There were a lot of discussions on this topic in different forums and on Discord, so i decided to summarize here and add my own two cents.
TL:DR - You can implement a fun limited sight mechanic
Here's the pdx and Pulp json for anyone who wants to take a look:
Player_lighting_tricks.zip (51.8 KB)
I was chatting with Guv Bubbs about his pulp light game that he's developing that has dark stages that are illuminated by the player's lantern. His prototype looked fantastic, but unfortunately suffers from performance issues when running on the Playdate Hardware. He was trying to use the
fill function, which as Shaun and Neven are concstantly reminding us needs to be used very sparingly
What he was trying to accomplish reminded me of the mechanic that JeyB and Laura Hall used in their excellent game Your Turn Little Bot that they made for the Pulp game jam. In addition to the great game, they were also kind enough to provide their code, so i'd definitely recommend that you check it out!
Anyway, i thought I'd share the approach that the used that they came up with and i put together in a demo based on everyone's recommendations. I guess the best way to talk about it is the lessons learned in a series of bullet points:
Avoid copious use of
fill. It's very process intensive on the hardware and should be used sparingly!
Avoid using tons of code in the Player's
drawevent handler, since it's called every frame that the game is running.
To quote Pulp Guru Shaun: "A good rule of thumb with PulpScript is "do less, less often."
A better way to approach this would be to play to Pulp’s strengths: tiles. For single frame tiles, switch between a light and dark frame as they pass in and out of the ring of light. For animated tiles, swap between light and dark versions. These tiles will only be redrawn when they change. Also, making this tile-based allows you to add highlights to dark frames, eg. to provide landmarks in a dark room."
The solution that everyone came up with is to manipulate the frames of the tiles that we want to swap between "light" and "dark". We make frame 0 (the first frame) the normal, "light" version, and the frame 1 (the second frame) the dark version, which can either be total black, or something shadowy to catch the player's eye.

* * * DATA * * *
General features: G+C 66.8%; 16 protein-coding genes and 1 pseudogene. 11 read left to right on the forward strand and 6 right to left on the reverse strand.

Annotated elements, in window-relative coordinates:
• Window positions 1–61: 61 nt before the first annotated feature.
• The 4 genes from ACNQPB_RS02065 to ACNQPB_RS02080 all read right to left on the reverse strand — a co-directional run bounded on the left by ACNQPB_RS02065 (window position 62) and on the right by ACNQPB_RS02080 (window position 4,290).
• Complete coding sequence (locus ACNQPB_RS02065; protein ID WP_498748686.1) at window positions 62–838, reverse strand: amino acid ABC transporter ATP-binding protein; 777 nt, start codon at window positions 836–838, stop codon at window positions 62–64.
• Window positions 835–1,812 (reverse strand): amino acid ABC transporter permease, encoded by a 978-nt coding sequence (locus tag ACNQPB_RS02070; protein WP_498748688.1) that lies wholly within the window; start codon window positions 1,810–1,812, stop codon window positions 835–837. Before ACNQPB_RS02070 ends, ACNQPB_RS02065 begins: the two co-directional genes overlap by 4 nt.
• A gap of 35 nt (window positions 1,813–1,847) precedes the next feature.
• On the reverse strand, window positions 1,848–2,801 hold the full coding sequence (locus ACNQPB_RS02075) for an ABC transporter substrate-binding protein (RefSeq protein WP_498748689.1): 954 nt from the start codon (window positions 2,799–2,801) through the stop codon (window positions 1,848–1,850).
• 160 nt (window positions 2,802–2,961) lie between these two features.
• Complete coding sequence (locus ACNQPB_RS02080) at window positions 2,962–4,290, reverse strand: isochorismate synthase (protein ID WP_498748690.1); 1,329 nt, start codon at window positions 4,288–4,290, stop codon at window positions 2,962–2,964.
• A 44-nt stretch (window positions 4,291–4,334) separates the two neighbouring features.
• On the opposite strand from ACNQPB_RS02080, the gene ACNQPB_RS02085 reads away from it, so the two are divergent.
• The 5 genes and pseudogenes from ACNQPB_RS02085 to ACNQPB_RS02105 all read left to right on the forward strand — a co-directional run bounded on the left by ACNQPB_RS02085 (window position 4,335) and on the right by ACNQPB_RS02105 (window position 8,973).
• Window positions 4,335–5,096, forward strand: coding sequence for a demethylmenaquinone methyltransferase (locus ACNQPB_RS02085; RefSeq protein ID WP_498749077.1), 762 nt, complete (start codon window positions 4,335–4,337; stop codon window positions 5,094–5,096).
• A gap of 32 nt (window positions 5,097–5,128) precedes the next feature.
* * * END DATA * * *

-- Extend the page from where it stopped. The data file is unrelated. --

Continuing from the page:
(setting the fps to 0 is necessary for us to be able to disable auto-animation and let us set the frame manually in our PulpScript)
Now for any room that we want to darken, and then illuminate around the player, we can use this PulpScript:
on enter do room_illuminated = 0 tell event.game to call "darken_room" call "illuminate_tiles" end end
The first function, as the name suggests, simply iterates over all of the tiles and sets the frame to 1 (the frame with the tile's "dark" version). The second function will then look at where the player is, and illuminate the tiles in a radius around him by changing the tiles' frame back to 0.
This is a good amount of operations, but it should be ok since it's just a one-off operation that we're doing when the player enters a dark room.
But since we're using the tiles' frames to manage all this, we can't use the frames to have our tiles be animated
... unless we come up with a clever workaround
In our case, we can create 2 different versions of the tile. In our
illuminate_tiles function, we're setting the frame to 0 and also calling the tile's "brighten_tile" function:
// illuminate tiles around player location by swapping to frame 0 while _x<=x_max do while _y<=y_max do tell _x,_y to frame 0 // tell tile to swap to its "bright" version if it has one call "brighten_tile" end _y++ end _x++ _y = y_min end
If the tile we're illuminating doesn't have a "brighten_tile" function then nothing happens. But if it does have it, it'll be called and we can do something. In our case we want the tile to swap out for the "bright" version that can have a fun animation to show. Take a look at this bat sprite:
Here we can see the "light" version. Its PulpScript will swap it out for the dark version either when the player enters the room, or when the